aes, aeris (often used in plur. nom. and acc.; abl. aeribus, Cato ap. Paul. ex Fest. p. 27 Mull., and Lucr. 2, 636; gen. AERVM, Inscr. Orell. 3551), n. cf. Germ. Eisen = iron, Erz = copper; Goth. aiz = copper, gold; Angl.Sax. ar, aer = ore, copper, brass; Eng. iron, ore; Lat. aurum; with the com. notion of brightness; cf. aurora, etc.. Any crude metal dug out of the earth, except gold and silver; esp., Aes Cyprium, whence cuprum, copper: scoria aeris, copper dross or scoria, Plin. 34, 11, 24, § 107: aeris flos, flowers of copper, id. 34, 11, 24, § 107: squama aeris, scales of copper, Cels. 2, 12 init.: aes fundere, Plin. 33, 5, 30, § 94: conflare et temperare, id. 7, 56, 57, § 197: India neque aes neque plumbum habet, id. 34, 17, 48, § 163: aurum et argentum et aes, Vulg. Ex. 25, 3.
— An alloy, for the most part of copper and tin, bronze (brass, an alloy of copper and zinc, was hardly known to the ancients. For their bronze coins the Greeks adhered to copper and tin till B.C. 400, after which they added lead. Silver is rare in Greek bronze coins. The Romans admitted lead into their bronze coins, but gradually reduced the quantity, and, under Calig., Nero, Vesp., and Domit., issued pure copper coins, and then reverted to the mixture of lead. In the bronze mirrors now existing, which are nearly all Etruscan, silver predominated to give a highly reflecting surface. The antique bronze had about 87 parts of copper to 13 of tin. An analysis of several objects has given the following centesimal parts: statua ex aere, Cic. Phil. 9, 6: simulacrum ex aere factum, Plin. 34, 4, 9, § 15: valvas ex aere factitavere, id. 34, 3, 7, § 13.
—Hence: ducere aliquem ex aere, to cast one's image in bronze, id. 7, 37, 38, § 125; and in the same sense poet.: ducere aera, Hor. Ep. 2, 1, 240: aes Corinthium, Plin. 34, 2, 3, §§ 5-8; v. Corinthius.
— Meton. (Esp. in the poets.) For everything made or prepared from copper, bronze, etc. (statues, tables of laws, money), and (as the ancients had the art of hardening and tempering copper and bronze) weapons, armor, utensils of husbandry: aes sonit, franguntur hastae, the trumpet sounds, Enn. ap. Non. 504, 32 (Trag. v. 213 Vahl.): Et prior aeris erat quam ferri cognitus usus: Aere solum terrae tractabant, aereque belli Miscebant fluctus et vulnera vasta serebant, etc., Lucr. 5, 1287: quae ille in aes incidit, in quo populi jussa perpetuasque leges esse voluit, Cic. Phil. 1, 17; cf. id. Fam. 12, 1; Tac. A. 11, 14; 12, 53; id. H. 4, 40: aere (with the trumpet, horn) ciere viros, Verg. A. 6, 165: non tuba directi, non aeris cornua flexi, Ov. M. 1, 98 (hence also rectum aes, the tuba, in contr. with the crooked buccina, Juv. 2, 118); a brazen prow, Verg. A. 1, 35; the brazen age, Hor. Epod. 16, 64.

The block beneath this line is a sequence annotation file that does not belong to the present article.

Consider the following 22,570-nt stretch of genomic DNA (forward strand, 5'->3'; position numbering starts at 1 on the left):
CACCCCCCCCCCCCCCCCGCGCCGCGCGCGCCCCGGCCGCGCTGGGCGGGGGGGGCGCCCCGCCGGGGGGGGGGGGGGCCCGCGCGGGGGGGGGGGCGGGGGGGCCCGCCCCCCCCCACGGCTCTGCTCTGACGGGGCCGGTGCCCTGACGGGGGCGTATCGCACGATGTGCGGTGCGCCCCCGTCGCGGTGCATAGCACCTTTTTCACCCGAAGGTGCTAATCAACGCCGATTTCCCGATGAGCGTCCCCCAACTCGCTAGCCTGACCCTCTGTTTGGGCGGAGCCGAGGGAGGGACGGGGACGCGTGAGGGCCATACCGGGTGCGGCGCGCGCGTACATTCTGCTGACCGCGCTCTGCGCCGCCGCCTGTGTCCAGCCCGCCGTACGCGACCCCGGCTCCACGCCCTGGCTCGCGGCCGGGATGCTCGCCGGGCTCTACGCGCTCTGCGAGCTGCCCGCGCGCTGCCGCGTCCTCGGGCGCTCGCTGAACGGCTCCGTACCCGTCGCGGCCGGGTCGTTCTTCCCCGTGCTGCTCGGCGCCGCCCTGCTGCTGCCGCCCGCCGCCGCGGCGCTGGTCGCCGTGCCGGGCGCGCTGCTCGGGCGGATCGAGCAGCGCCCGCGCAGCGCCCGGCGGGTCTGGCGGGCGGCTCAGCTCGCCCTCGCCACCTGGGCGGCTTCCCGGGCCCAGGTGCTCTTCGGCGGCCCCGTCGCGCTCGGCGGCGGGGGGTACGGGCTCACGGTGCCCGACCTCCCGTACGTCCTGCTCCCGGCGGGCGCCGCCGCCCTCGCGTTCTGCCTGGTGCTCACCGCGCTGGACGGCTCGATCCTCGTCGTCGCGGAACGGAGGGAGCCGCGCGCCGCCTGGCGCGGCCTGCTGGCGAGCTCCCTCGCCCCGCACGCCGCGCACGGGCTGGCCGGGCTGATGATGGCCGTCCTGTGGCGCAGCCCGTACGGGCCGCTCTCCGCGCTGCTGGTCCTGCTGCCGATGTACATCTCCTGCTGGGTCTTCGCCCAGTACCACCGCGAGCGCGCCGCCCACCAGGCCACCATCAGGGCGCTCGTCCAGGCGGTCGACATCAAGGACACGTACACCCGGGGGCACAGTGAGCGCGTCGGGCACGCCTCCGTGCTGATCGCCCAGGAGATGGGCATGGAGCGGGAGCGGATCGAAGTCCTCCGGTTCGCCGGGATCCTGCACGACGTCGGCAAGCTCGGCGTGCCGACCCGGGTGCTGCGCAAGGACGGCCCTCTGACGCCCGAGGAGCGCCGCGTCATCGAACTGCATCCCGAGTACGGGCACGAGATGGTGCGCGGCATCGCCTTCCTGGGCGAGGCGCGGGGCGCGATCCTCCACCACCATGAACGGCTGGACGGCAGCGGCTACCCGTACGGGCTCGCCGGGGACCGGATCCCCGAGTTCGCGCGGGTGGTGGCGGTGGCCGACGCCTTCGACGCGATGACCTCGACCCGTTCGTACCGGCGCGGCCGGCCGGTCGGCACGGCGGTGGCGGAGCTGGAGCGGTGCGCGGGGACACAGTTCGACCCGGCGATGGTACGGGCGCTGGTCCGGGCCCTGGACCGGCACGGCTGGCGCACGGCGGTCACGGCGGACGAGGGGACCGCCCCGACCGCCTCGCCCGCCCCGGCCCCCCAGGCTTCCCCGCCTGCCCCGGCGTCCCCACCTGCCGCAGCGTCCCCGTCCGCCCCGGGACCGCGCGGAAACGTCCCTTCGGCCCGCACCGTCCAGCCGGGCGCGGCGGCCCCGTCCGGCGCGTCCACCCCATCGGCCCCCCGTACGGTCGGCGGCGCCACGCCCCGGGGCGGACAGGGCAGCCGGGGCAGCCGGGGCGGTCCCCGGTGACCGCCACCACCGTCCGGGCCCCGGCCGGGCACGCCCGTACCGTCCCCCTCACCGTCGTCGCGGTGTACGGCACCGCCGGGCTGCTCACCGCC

—In plur.: aera, Cato ap. Paul. ex Fest. p. 27 Mull.; Verg. A. 2, 734; Hor. C. 4, 8, 2 al.
— Money: the first Roman money consisted of small rude masses of copper, called aes rude, Plin. 33, 3, 13, § 43; afterwards as coined: aes signatum, Cic. Leg. 3, 3; Plin. 33, 3, 13, § 43; so aes alone: si aes habent, dant mercem, Plaut. As. 1, 3, 49: ancilla aere suo empta, Ter. Phorm. 3, 2, 26: aes circumforaneum. borrowed from the brokers in the forum, Cic. Att. 2, 1: Hic meret aera liber Sosiis, earns them money, Hor. A. P. 345: gravis aere dextra, Verg. E. 1, 36: effusum est aes tuum, Vulg. Ez. 16, 36: neque in zona aes (tollerent), ib. Maarc. 6, 8: etiam aureos nummos aes dicimus, Dig. 50, 16, 159.
—Hence, Aes alienum, lit. the money of another; hence, in reference to him who has it, the sum owed, a debt, Plaut. Curc. 3, 1, 2: habere aes alienum, Cic. Fam. 5, 6: aes alienum amicorum suscipere, to take upon one's self, id. Off. 2, 16: contrahere, to run up, id. Q. Fr. 1, 1, 8: facere, id. Att. 13, 46: conflare, Sall. C. 14, 2; 24, 3: in aes alienum incidere, to fall into debt, Cic. Cat. 2, 9: in aere alieno esse, to be in debt, Cic. Verr. 2, 2, 4, § 6; so, aere alieno oppressum esse, id. Font. 1; so Vulg. 1 Reg. 22, 2: laborare ex aere alieno, Caes. B. C. 3, 22: liberare se aere alieno, to get quit of, Cic. Att. 6, 2; so, aes alienum dissolvere, id. Sull. 56: aere alieno exire, to get out of, id. Phil. 11, 6.
— In aere meo est, trop., he is, as it were, among my effects, he is my friend (only in the language of common conversation): in animo habui te in aere meo esse propter Lamiae nostri conjunctionem, Cic. Fam. 13, 62; 15, 14.
—* Alicujus aeris esse, to be of some value, Gell. 18, 5.
—* In aere suo censeri, to be esteemed according to its own worth, Sen. Ep. 87.
— Sometimes = as, the unit of the standard of money (cf. as); hence, aes grave, the old heary money (as weighed, not counted out): denis milibus aeris gravis reos condemnavit, Liv. 5, 12: indicibus dena milia aeris gravis, quae tum divitiae habebantur, data, id. 4, 60; so, aes alone and in the gen. sing., instead of assium: aeris miliens, triciens, a hundred millions, three millions, Cic. Rep. 3, 10: qui milibus aeris quinquaginta census fuisset, Liv. 24, 11.
—Also for coins that are smaller than an as (quadrans, triens, etc.): nec pueri credunt, nisi qui nondum aere, i. e. quadrante, lavantur (those who bathed paid each a quadrans), Juv. 2, 152 (cf.: dum tu quadrante lavatum Rex ibis, Hor. S. 1, 3, 137).
— Wages, pay. A soldier's pay = stipendium: negabant danda esse aera militibus, Liv. 5, 4. And soon after: annua aera habes: annuam operam ede.
— Hence in plur., = stipendia, Cic. Verr. 2, 5, 13, § 33.
— Reward, payment, in gen., Juv. 6, 125: nullum in bonis numero, quod ad aes exit, that has in view or aims at pay, reward, Sen. Ep. 88.
— In plur.: aera, counters; hence also the items of a computed sum (for which, later, a sing. form aera, ae (q. v.), came into use): si aera singula probāsti, summam, quae ex his confecta sit, non probare? Cic. ap. Non. 3, 18.